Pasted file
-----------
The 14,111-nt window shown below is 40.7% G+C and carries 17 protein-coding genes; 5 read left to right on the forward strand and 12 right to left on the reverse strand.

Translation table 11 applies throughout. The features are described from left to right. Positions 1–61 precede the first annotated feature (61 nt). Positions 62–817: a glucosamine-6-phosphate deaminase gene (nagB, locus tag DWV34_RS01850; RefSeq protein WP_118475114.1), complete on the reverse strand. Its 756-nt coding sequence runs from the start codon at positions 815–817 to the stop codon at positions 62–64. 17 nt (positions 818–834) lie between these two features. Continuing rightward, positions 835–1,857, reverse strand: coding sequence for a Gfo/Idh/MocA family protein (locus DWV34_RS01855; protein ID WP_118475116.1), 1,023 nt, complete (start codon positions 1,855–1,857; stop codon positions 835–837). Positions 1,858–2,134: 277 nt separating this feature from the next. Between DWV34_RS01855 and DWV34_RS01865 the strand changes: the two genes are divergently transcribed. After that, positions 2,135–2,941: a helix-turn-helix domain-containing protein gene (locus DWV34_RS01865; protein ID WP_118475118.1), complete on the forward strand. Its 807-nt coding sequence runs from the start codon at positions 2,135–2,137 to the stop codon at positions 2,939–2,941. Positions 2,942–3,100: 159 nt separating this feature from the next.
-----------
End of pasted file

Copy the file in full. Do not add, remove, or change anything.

The 14,111-nt window shown below is 40.7% G+C and carries 17 protein-coding genes; 5 read left to right on the forward strand and 12 right to left on the reverse strand.

Translation table 11 applies throughout. The features are described from left to right. Positions 1–61 precede the first annotated feature (61 nt). Positions 62–817: a glucosamine-6-phosphate deaminase gene (nagB, locus tag DWV34_RS01850; RefSeq protein WP_118475114.1), complete on the reverse strand. Its 756-nt coding sequence runs from the start codon at positions 815–817 to the stop codon at positions 62–64. 17 nt (positions 818–834) lie between these two features. Continuing rightward, positions 835–1,857, reverse strand: coding sequence for a Gfo/Idh/MocA family protein (locus DWV34_RS01855; protein ID WP_118475116.1), 1,023 nt, complete (start codon positions 1,855–1,857; stop codon positions 835–837). Positions 1,858–2,134: 277 nt separating this feature from the next. Between DWV34_RS01855 and DWV34_RS01865 the strand changes: the two genes are divergently transcribed. After that, positions 2,135–2,941: a helix-turn-helix domain-containing protein gene (locus DWV34_RS01865; protein ID WP_118475118.1), complete on the forward strand. Its 807-nt coding sequence runs from the start codon at positions 2,135–2,137 to the stop codon at positions 2,939–2,941. Positions 2,942–3,100: 159 nt separating this feature from the next.